Monthly Archives: June 2016

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World Continence Week and Overactive Bladder (OAB)

One in three women experience urinary leakage.

Just under 60% of women who never had a baby have had some sort of pelvic floor symptoms – this may be bladder or bowel control, pelvic organ prolapse or sexual pain.

15% of Irish people experience overactive bladder (OAB) symptoms.

Half of Irish people don’t understand OAB.

90% avoid visiting their doctor for help when the condition first occurs.

Irish research shows that 22% of Irish people claim they would either do nothing or are unsure of what to do if they experience OAB symptoms – and almost 1 in 3 report embarrassment as the key barrier to seeking help for OAB.

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To mark World Continence Week 2016 Irish experts shared tips on improving bladder control encouraging the public to take action and improve their bladder control.

Specialist Chartered Physiotherapist In Womens’s Health & Continence Maeve Whelan went to Jumpzone and with a group talked about the pros and cons of pelvic floor exercising on a trampoline!

 

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Trampolining is not for the feint hearted! The problem is that those who have real problems wouldn’t dare. The majority of women would think that they could n’t get up on a trampoline for even a minute, let alone stay there long enough to strenghten the pelvic floor.

 

WHAT HAPPENS WHEN IT GOES WRONG?

Every time you land on the trampoline, your pelvic floor has to contract to keep everything in place. Yes – if you have problems with bladder leakage, it might increase your symptoms. . The bounce generates a lot of intra-abdominal pressure, and if your muscles are too weak – you’ll leak.

 

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Think of a ship in dry dock: the organs (bladder, uterus and bowel) keep going down and the support (the muscles or in this analogy the water) is not there to counteract that force. The neck of the bladder opens.

 

However – you are up there with the highly trained:

  • 80% of elite trampolinists have pelvic floor leakage
  • 28% of all athletes have pelvic floor leakage

 

WHAT DO I DO ?

Learn how to do a  CORRECT PELVIC FLOOR CONTRACTION:

  • Squeeze engaging from the back as well and up to the front across the vagina and towards bladder
  • Lift up and in as if trying to stop passing wind and stop passing urine
  • Don’t lift your chest & don’t squeeze buttocks
  • Start by holding for 5 and drop completely
  • Then progress to hold for longer and introduce breathing at the same time
  • Do 10 reps x 3 times per day
  • Do some in lying some in sitting and some in standing

 

Engage your core muscles

 

  • Zip up lower tummy as if away from knicker elastic or tummy button to spine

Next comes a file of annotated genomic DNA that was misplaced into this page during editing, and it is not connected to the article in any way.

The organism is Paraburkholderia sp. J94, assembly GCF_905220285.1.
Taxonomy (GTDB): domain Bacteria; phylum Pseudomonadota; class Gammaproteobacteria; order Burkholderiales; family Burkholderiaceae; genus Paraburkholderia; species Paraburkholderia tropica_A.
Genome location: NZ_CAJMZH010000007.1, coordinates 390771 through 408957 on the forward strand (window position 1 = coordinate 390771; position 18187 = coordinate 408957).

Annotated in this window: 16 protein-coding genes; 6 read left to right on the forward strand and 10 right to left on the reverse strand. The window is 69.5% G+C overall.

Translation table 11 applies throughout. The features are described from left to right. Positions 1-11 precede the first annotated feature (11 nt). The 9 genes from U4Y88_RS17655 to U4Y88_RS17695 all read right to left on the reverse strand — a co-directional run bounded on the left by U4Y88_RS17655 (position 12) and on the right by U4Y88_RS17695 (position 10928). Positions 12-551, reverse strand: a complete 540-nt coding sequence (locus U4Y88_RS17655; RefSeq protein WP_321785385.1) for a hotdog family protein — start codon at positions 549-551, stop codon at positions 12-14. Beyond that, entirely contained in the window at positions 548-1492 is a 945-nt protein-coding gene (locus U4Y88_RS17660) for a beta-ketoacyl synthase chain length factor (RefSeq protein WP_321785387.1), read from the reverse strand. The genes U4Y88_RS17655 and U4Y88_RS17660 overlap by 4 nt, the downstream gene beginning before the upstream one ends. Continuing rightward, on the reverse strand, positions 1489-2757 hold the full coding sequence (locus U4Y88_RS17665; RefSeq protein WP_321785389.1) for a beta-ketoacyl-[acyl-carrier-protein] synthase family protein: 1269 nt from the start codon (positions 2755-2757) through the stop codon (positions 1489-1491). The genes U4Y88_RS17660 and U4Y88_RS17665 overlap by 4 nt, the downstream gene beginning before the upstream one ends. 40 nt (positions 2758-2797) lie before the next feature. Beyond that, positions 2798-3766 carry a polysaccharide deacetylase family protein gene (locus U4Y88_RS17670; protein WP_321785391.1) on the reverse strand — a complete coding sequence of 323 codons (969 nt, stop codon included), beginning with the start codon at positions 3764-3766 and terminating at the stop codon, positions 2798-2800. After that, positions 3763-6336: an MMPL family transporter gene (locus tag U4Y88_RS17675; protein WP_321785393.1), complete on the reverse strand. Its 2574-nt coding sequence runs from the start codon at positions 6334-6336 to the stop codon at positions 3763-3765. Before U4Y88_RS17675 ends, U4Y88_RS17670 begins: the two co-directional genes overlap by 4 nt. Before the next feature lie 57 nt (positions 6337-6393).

• DON’T brace the tummy – that means you shouldn’t feel a popping out of the muscles under the ribs
  • DON’T lift your chest
  • Engage the pelvic floor muscles
  • Practice with the pelvic floor 10 reps x 3 times per day

 

Posture

 

  • Lift the chest – make sure you are not rounded at the middle back
  • Use the buttocks to stand– don’t sag down at the pelvis
  • Don’t brace the upper tummy

 

HOLD while bouncing – Some gentle rebounding – your feet don’t even have to leave the surface at first and build up impact all the time working on contracting the pelvic floor at impact.

 

Be careful – don’t over brace the core or the pelvic floor – you might leak more.

 

BUT Conscious, active “zipping” of the core is only required when you are increasing your activity levels – bouncing, lifting, running, pushing, bending, weight training etc.

 

DON’T FALL IN TO THE TRAP

 

  • Oh well I have had a baby – that’s the way it is now
  • I thought it was the menopause – it’s the hormones
  • Oh well I am too old – its too late for me

70-80% of women will do well with bladder retraining and pelvic floor exercises – have a look at http://www.oab.ie .

 

FINALLY – TRY EVB SPORT SHORTS FOR EXTRA SUPPORT http://evbsport.com  !

 

 

 

Neck & Back Pain

Understanding Back Pain

Did you know back pain costs this country more than cancer and diabetes combined!

Around this time last year Mary O’Keeffe (University of Limerick), Dr Kieran O’Sullivan (University of Limerick), Dr Derek Griffin (Tralee Physiotherapy Clinic) wrote a brilliant article in the Irish Independent on 15 things you may not have known about back pain.

The article is definitely worth a read, and @DerekGriffin86 and @kieranosull are worth a follow on twitter for some really up to date knowledge.

http://painhealth.csse.uwa.edu.au/resources/15-things-you-didnt-know-about-back-pain-2015.pdf

FK